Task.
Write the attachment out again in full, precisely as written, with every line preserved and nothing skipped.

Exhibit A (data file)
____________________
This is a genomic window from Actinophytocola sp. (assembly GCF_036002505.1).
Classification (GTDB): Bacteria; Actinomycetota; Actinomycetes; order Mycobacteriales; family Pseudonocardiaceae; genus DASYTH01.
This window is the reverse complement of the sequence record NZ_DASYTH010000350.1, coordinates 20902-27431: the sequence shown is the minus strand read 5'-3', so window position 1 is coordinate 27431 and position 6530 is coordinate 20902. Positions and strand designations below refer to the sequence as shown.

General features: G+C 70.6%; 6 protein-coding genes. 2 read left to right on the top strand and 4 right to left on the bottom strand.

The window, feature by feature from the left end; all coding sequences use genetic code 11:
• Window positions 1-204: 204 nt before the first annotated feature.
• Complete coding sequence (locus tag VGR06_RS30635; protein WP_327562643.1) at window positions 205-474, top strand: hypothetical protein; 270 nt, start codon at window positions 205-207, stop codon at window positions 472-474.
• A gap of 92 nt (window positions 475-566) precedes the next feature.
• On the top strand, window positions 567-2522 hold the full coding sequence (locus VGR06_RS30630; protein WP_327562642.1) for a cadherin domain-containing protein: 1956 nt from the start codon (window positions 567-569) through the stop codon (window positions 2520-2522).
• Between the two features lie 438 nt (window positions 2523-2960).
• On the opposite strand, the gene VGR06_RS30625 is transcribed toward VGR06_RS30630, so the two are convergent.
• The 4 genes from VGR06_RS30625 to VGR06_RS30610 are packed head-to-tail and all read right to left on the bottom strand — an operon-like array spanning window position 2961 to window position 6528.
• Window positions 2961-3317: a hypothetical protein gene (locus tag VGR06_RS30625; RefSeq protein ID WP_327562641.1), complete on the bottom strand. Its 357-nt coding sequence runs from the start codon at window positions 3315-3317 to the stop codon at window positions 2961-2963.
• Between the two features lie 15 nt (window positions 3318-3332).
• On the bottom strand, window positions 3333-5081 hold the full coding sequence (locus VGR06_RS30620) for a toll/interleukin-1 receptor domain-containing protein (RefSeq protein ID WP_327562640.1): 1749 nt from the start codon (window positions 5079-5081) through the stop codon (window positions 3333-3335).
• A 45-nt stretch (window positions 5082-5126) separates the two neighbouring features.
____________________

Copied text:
This is a genomic window from Actinophytocola sp. (assembly GCF_036002505.1).
Classification (GTDB): Bacteria; Actinomycetota; Actinomycetes; order Mycobacteriales; family Pseudonocardiaceae; genus DASYTH01.
This window is the reverse complement of the sequence record NZ_DASYTH010000350.1, coordinates 20902-27431: the sequence shown is the minus strand read 5'-3', so window position 1 is coordinate 27431 and position 6530 is coordinate 20902. Positions and strand designations below refer to the sequence as shown.

General features: G+C 70.6%; 6 protein-coding genes. 2 read left to right on the top strand and 4 right to left on the bottom strand.

The window, feature by feature from the left end; all coding sequences use genetic code 11:
• Window positions 1-204: 204 nt before the first annotated feature.
• Complete coding sequence (locus tag VGR06_RS30635; protein WP_327562643.1) at window positions 205-474, top strand: hypothetical protein; 270 nt, start codon at window positions 205-207, stop codon at window positions 472-474.
• A gap of 92 nt (window positions 475-566) precedes the next feature.
• On the top strand, window positions 567-2522 hold the full coding sequence (locus VGR06_RS30630; protein WP_327562642.1) for a cadherin domain-containing protein: 1956 nt from the start codon (window positions 567-569) through the stop codon (window positions 2520-2522).
• Between the two features lie 438 nt (window positions 2523-2960).
• On the opposite strand, the gene VGR06_RS30625 is transcribed toward VGR06_RS30630, so the two are convergent.
• The 4 genes from VGR06_RS30625 to VGR06_RS30610 are packed head-to-tail and all read right to left on the bottom strand — an operon-like array spanning window position 2961 to window position 6528.
• Window positions 2961-3317: a hypothetical protein gene (locus tag VGR06_RS30625; RefSeq protein ID WP_327562641.1), complete on the bottom strand. Its 357-nt coding sequence runs from the start codon at window positions 3315-3317 to the stop codon at window positions 2961-2963.
• Between the two features lie 15 nt (window positions 3318-3332).
• On the bottom strand, window positions 3333-5081 hold the full coding sequence (locus VGR06_RS30620) for a toll/interleukin-1 receptor domain-containing protein (RefSeq protein ID WP_327562640.1): 1749 nt from the start codon (window positions 5079-5081) through the stop codon (window positions 3333-3335).
• A 45-nt stretch (window positions 5082-5126) separates the two neighbouring features.